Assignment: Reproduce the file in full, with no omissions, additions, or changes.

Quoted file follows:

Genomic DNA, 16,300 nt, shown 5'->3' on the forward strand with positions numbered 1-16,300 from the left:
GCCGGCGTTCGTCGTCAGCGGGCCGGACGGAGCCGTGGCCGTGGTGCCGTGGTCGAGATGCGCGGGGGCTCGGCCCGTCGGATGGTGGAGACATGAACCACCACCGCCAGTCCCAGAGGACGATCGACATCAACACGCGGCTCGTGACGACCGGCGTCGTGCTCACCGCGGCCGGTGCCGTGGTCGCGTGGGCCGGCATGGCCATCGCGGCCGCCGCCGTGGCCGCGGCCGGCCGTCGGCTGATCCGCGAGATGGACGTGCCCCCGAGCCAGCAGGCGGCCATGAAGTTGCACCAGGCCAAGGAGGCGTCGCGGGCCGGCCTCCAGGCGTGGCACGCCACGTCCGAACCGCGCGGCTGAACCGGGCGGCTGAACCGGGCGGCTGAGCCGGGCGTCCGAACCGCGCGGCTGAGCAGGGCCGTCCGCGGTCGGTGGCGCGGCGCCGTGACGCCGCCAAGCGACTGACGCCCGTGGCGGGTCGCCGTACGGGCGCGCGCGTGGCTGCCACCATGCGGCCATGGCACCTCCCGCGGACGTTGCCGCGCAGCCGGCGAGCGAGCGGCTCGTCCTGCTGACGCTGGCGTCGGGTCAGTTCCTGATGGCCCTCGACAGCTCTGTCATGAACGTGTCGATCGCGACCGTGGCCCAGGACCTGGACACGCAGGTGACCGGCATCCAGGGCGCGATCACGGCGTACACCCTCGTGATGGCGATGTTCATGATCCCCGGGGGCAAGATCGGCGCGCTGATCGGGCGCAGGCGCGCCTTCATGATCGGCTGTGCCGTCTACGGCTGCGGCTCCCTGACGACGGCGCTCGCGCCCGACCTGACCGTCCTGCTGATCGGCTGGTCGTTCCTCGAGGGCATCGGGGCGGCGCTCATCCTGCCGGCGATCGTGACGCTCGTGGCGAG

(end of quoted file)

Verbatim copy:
Genomic DNA, 16,300 nt, shown 5'->3' on the forward strand with positions numbered 1-16,300 from the left:
GCCGGCGTTCGTCGTCAGCGGGCCGGACGGAGCCGTGGCCGTGGTGCCGTGGTCGAGATGCGCGGGGGCTCGGCCCGTCGGATGGTGGAGACATGAACCACCACCGCCAGTCCCAGAGGACGATCGACATCAACACGCGGCTCGTGACGACCGGCGTCGTGCTCACCGCGGCCGGTGCCGTGGTCGCGTGGGCCGGCATGGCCATCGCGGCCGCCGCCGTGGCCGCGGCCGGCCGTCGGCTGATCCGCGAGATGGACGTGCCCCCGAGCCAGCAGGCGGCCATGAAGTTGCACCAGGCCAAGGAGGCGTCGCGGGCCGGCCTCCAGGCGTGGCACGCCACGTCCGAACCGCGCGGCTGAACCGGGCGGCTGAACCGGGCGGCTGAGCCGGGCGTCCGAACCGCGCGGCTGAGCAGGGCCGTCCGCGGTCGGTGGCGCGGCGCCGTGACGCCGCCAAGCGACTGACGCCCGTGGCGGGTCGCCGTACGGGCGCGCGCGTGGCTGCCACCATGCGGCCATGGCACCTCCCGCGGACGTTGCCGCGCAGCCGGCGAGCGAGCGGCTCGTCCTGCTGACGCTGGCGTCGGGTCAGTTCCTGATGGCCCTCGACAGCTCTGTCATGAACGTGTCGATCGCGACCGTGGCCCAGGACCTGGACACGCAGGTGACCGGCATCCAGGGCGCGATCACGGCGTACACCCTCGTGATGGCGATGTTCATGATCCCCGGGGGCAAGATCGGCGCGCTGATCGGGCGCAGGCGCGCCTTCATGATCGGCTGTGCCGTCTACGGCTGCGGCTCCCTGACGACGGCGCTCGCGCCCGACCTGACCGTCCTGCTGATCGGCTGGTCGTTCCTCGAGGGCATCGGGGCGGCGCTCATCCTGCCGGCGATCGTGACGCTCGTGGCGAG